This tutorial provides instruction on building your very own ollas. It takes time and practice to perfect the skill, but eventually you will produce a beautiful, functional olla. These instructions are for a medium sized olla. The building time is about 3-5 hours. The drying and firing process takes several days.
You will need:
- A bag of low fire clay
- A scratching tool, such as a small knife or a fork
- A 1 foot by 1 foot board
- A misting water bottle
- Paper towels
- A large plastic bag
Step 1: Assemble your tools. You will build the olla on the board, you will constantly need your scratching tool, and the water bottle should be available to mist your work occasionally to keep it moist. The newspaper will be put inside to maintain the olla shape. The paper towels are necessary for cleanup, and more paper towels and the large plastic bag will be used to store your work when you are not working on it.
Step 2: Make the base. Roll out a slab of clay about ¼ inch thick and cut out a circle with a diameter of approximately 4 inches.
Step 3: begin building the coil pot. Roll out ropes of clay about 3/8 inch in diameter and about 7 inches long, or whatever length is most manageable. You will coil the clay ropes around the base of the pot and build them up and out. In order to attach the coils to each other and to the base, you will need to scratch and score. This means that you will make scratch marks in a checkerboard pattern on the two surfaces that will connect, dampen them, and then press the scratched faces of the two pieces of clay together. You must scratch and score and two pieces of clay that you wish to connect, or they will not bond.
Step 4: Continue building the coil pot. Wrap the clay ropes layer by layer on the pot as you begin to build height. The belly of a medium sized olla is about 6 inches tall, so keep the coils angling outward until the pot is about 3 inches high.
Step 5: Begin closing up the belly of the olla. Lightly crunch some newspaper and place it in the olla to help hold the shape. Do not stuff in the newspaper. Continue wrapping the clay ropes around, but angle them inwards slightly so the olla gradually moves in and gets smaller at the top. Put in more newspaper if necessary to hold the shape.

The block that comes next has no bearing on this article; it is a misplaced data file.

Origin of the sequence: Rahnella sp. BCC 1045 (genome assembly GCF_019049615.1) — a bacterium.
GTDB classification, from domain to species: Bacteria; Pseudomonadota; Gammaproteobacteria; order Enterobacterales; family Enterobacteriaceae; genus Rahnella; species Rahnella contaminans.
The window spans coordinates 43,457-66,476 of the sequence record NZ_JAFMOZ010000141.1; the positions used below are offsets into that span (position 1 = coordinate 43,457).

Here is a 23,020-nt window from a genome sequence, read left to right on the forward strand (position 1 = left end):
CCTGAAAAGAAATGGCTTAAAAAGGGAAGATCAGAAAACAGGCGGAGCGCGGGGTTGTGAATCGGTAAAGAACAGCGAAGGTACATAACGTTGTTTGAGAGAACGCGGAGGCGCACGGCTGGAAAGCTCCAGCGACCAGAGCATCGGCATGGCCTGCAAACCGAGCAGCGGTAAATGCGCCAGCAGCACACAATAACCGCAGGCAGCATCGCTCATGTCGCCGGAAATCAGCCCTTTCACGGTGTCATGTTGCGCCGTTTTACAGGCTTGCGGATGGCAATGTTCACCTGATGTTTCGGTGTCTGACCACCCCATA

Step 6: Build the neck. Once the opening at the top of the olla belly is only around 1 ½ inches wide in diameter, stop coiling clay ropes. Roll out a slab of clay about ¼ inch thick and cut a long rectangle out of the slab. The width of the rectangle will define how tall the neck of the olla is; aim for a touch more than 3 inches. The rectangle should be long enough to curl into a tube so that one of the opening ends has a diameter of about 1 ½ inches that matches up with the opening in the olla belly.
Step 7: Attach the neck and create the flared top. Using scratch and score, attach the tube neck to the main olla body. Once it is secure, pinch the top of the olla neck so that it widens and flares out into the top of the olla.
Step 8: Finish it up. Gently place the plastic bag over the finished olla and let it dry out for a few days. Once it is dry, fire the olla. Do not glaze it. Once the olla has been fired, it is complete and can be placed in your garden.
- To store your olla between working sessions, dampen paper towels and wrap them around the olla. Wrap the olla and board securely in the plastic bag and place out of harm’s way until you can work on it again. Check up on the olla every 3-4 days to make sure the paper towels are still damp and the clay is still workable.
- Always dampen and tightly wrap up your excess clay in its bag so that it does not dry out.
- Don’t worry about how it looks. Your olla will be buried underground to water plants, so do not stress out if it looks a little misshapen.
- Scrape the clay from your work space and your hands into the trash when you clean up. Avoid washing away any clay down the sink, because it will collect, harden, and clog the drains.
- Working with clay is messy, so work carefully and wear clothes that can get slightly dirty.
I had a lot of fun building my olla, and I hope you will too!